The nation’s three largest drug distributors and a major pharmaceutical manufacturer announced Friday that a supermajority of states and localities had accepted the terms of their $26 billion offer to settle thousands of civil claims related to the deadly opioid crisis. The first checks are expected to go out in early April.
or drug distributors and the drugmaker Johnson & Johnson finalized a $26 billion agreement on Friday to bring relief to states and communities affected by the opioid epidemic, in what lawyers say is a turning point in the deadly public health crisis.
Drugmaker Johnson & Johnson and three major distributors finalized nationwide settlements over their role in the opioid addiction crisis Friday, an announcement that clears the way for $26 billion to flow to nearly every state and local government in the U.S.
In this episode of the Heart of Law podcast, Farrell and Fuller’s Paul Farrell, Jr., talks about taking on giants such as the major opioid distributors, Facebook, and Google.
Newspapers all over the country have been quietly filing antitrust lawsuits against Google and Facebook for the past year, alleging the two firms monopolized the digital ad market for revenue that would otherwise go to local news.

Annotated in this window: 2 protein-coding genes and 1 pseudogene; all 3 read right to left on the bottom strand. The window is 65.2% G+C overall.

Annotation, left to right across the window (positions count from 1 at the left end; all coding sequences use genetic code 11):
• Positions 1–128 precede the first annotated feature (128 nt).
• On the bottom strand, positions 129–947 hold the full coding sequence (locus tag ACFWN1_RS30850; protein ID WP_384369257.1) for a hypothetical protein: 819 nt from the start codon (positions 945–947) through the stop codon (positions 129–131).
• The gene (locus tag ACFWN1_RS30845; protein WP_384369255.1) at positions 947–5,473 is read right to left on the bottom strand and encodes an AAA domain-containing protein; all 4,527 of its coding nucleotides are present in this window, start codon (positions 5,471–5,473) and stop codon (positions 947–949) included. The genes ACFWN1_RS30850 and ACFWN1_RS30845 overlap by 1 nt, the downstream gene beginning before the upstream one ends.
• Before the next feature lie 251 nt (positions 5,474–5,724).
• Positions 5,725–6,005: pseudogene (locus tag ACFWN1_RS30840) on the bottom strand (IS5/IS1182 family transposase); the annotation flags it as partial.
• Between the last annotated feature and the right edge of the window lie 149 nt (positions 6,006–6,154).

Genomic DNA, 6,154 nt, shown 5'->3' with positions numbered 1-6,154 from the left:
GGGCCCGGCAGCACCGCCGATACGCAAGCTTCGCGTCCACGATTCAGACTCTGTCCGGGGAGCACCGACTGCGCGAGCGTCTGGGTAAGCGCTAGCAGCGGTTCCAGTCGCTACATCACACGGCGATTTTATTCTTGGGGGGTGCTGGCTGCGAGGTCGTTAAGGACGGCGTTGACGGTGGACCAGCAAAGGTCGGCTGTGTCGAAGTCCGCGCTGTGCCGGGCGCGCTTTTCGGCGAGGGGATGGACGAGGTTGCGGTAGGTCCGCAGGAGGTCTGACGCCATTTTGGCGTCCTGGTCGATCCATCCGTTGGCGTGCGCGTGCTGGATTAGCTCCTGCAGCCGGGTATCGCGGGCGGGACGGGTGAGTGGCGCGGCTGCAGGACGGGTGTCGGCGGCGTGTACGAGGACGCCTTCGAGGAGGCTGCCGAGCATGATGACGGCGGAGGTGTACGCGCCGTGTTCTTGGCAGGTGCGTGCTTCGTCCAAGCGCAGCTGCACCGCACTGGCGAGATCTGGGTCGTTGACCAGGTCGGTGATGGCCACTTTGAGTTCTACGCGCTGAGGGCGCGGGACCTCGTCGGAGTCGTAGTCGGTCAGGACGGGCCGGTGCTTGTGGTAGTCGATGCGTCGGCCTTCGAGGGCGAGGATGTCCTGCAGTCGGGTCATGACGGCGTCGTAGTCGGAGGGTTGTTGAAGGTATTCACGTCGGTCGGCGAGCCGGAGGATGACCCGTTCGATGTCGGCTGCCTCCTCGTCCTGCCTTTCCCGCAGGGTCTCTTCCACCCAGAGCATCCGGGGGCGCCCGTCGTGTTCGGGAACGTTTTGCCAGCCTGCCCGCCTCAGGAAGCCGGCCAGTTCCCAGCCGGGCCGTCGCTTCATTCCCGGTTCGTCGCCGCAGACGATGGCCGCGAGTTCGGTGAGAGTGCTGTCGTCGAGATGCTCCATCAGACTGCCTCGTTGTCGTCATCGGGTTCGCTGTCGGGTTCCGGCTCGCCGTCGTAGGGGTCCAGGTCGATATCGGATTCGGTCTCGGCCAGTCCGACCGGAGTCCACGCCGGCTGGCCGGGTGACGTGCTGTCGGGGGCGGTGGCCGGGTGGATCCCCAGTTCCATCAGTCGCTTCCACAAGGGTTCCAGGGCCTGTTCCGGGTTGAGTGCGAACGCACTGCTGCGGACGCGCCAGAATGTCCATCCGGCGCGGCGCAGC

With the rest of the country taking a chance to catch its breath after the announcement of a $26 billion settlement with some opioid firms, Huntington and Cabell County are standing firm as they prepare for closing arguments with opioid distributors this week.
As Huntington and Cabell County’s opioid trial against drug distributors nears its end, the defendants in the eighth week of the trial presented witnesses in an attempt to raze the foundation the plaintiffs built over seven weeks.
Defendant opioid firms at the center of a trial in which they are accused of fueling the opioid crisis in Huntington and Cabell County expect to wrap up a month ahead of schedule.
A forensic economist testified Tuesday that a 15-year plan to abate the opioid crisis in Cabell County and the city of Huntington would cost $2.54 billion for governments whose combined annual budgets amount to less than $87 million.
Distributors accused by Cabell County and Huntington of fueling the opioid crisis presented their first witness at a months-long trial Friday, a pain doctor whose testimony in effect strengthened the plaintiffs’ theory of there being a gateway between prescription opiates and heroin use.